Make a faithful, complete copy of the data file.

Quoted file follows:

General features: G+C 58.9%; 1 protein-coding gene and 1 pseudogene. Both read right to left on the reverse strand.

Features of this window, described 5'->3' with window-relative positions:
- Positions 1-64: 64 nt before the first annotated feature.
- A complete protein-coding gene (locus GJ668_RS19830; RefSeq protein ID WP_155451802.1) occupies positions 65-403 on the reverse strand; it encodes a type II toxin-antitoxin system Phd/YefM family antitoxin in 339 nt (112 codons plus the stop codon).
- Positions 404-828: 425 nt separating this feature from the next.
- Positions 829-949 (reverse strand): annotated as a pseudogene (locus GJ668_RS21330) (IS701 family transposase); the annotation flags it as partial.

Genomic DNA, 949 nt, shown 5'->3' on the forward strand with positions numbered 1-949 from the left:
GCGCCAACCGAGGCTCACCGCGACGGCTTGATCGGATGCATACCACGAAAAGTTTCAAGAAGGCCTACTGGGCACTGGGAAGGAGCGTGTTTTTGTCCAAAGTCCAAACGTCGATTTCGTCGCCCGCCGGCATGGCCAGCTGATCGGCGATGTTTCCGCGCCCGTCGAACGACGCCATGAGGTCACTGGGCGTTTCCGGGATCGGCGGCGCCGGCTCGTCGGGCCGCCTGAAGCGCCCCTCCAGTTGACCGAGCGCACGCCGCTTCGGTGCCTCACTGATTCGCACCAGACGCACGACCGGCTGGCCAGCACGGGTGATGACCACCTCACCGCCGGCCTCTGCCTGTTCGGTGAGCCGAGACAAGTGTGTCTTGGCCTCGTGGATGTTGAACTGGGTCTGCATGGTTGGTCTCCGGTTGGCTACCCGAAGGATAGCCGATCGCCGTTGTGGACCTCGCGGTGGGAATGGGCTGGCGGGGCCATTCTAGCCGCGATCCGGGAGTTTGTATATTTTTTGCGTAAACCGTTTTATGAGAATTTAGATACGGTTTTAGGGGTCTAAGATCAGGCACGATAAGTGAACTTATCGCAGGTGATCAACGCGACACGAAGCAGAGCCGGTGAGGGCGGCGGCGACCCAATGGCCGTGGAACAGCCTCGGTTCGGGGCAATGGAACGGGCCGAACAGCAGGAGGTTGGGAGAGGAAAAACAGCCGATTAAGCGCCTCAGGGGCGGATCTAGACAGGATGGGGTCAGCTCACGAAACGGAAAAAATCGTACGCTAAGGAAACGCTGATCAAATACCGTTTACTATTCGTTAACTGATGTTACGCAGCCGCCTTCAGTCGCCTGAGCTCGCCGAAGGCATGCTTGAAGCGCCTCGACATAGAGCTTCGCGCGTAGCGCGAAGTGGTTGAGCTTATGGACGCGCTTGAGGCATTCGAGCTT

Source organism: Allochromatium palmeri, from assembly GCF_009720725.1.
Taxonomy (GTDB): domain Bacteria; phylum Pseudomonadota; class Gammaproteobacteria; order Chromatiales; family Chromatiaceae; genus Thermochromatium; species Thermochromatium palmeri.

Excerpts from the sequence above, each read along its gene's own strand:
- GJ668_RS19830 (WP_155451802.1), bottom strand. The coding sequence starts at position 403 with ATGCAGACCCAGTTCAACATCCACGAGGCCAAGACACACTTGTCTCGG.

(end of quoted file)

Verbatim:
General features: G+C 58.9%; 1 protein-coding gene and 1 pseudogene. Both read right to left on the reverse strand.

Features of this window, described 5'->3' with window-relative positions:
- Positions 1-64: 64 nt before the first annotated feature.
- A complete protein-coding gene (locus GJ668_RS19830; RefSeq protein ID WP_155451802.1) occupies positions 65-403 on the reverse strand; it encodes a type II toxin-antitoxin system Phd/YefM family antitoxin in 339 nt (112 codons plus the stop codon).
- Positions 404-828: 425 nt separating this feature from the next.
- Positions 829-949 (reverse strand): annotated as a pseudogene (locus GJ668_RS21330) (IS701 family transposase); the annotation flags it as partial.

Genomic DNA, 949 nt, shown 5'->3' on the forward strand with positions numbered 1-949 from the left:
GCGCCAACCGAGGCTCACCGCGACGGCTTGATCGGATGCATACCACGAAAAGTTTCAAGAAGGCCTACTGGGCACTGGGAAGGAGCGTGTTTTTGTCCAAAGTCCAAACGTCGATTTCGTCGCCCGCCGGCATGGCCAGCTGATCGGCGATGTTTCCGCGCCCGTCGAACGACGCCATGAGGTCACTGGGCGTTTCCGGGATCGGCGGCGCCGGCTCGTCGGGCCGCCTGAAGCGCCCCTCCAGTTGACCGAGCGCACGCCGCTTCGGTGCCTCACTGATTCGCACCAGACGCACGACCGGCTGGCCAGCACGGGTGATGACCACCTCACCGCCGGCCTCTGCCTGTTCGGTGAGCCGAGACAAGTGTGTCTTGGCCTCGTGGATGTTGAACTGGGTCTGCATGGTTGGTCTCCGGTTGGCTACCCGAAGGATAGCCGATCGCCGTTGTGGACCTCGCGGTGGGAATGGGCTGGCGGGGCCATTCTAGCCGCGATCCGGGAGTTTGTATATTTTTTGCGTAAACCGTTTTATGAGAATTTAGATACGGTTTTAGGGGTCTAAGATCAGGCACGATAAGTGAACTTATCGCAGGTGATCAACGCGACACGAAGCAGAGCCGGTGAGGGCGGCGGCGACCCAATGGCCGTGGAACAGCCTCGGTTCGGGGCAATGGAACGGGCCGAACAGCAGGAGGTTGGGAGAGGAAAAACAGCCGATTAAGCGCCTCAGGGGCGGATCTAGACAGGATGGGGTCAGCTCACGAAACGGAAAAAATCGTACGCTAAGGAAACGCTGATCAAATACCGTTTACTATTCGTTAACTGATGTTACGCAGCCGCCTTCAGTCGCCTGAGCTCGCCGAAGGCATGCTTGAAGCGCCTCGACATAGAGCTTCGCGCGTAGCGCGAAGTGGTTGAGCTTATGGACGCGCTTGAGGCATTCGAGCTT

Source organism: Allochromatium palmeri, from assembly GCF_009720725.1.
Taxonomy (GTDB): domain Bacteria; phylum Pseudomonadota; class Gammaproteobacteria; order Chromatiales; family Chromatiaceae; genus Thermochromatium; species Thermochromatium palmeri.

Excerpts from the sequence above, each read along its gene's own strand:
- GJ668_RS19830 (WP_155451802.1), bottom strand. The coding sequence starts at position 403 with ATGCAGACCCAGTTCAACATCCACGAGGCCAAGACACACTTGTCTCGG.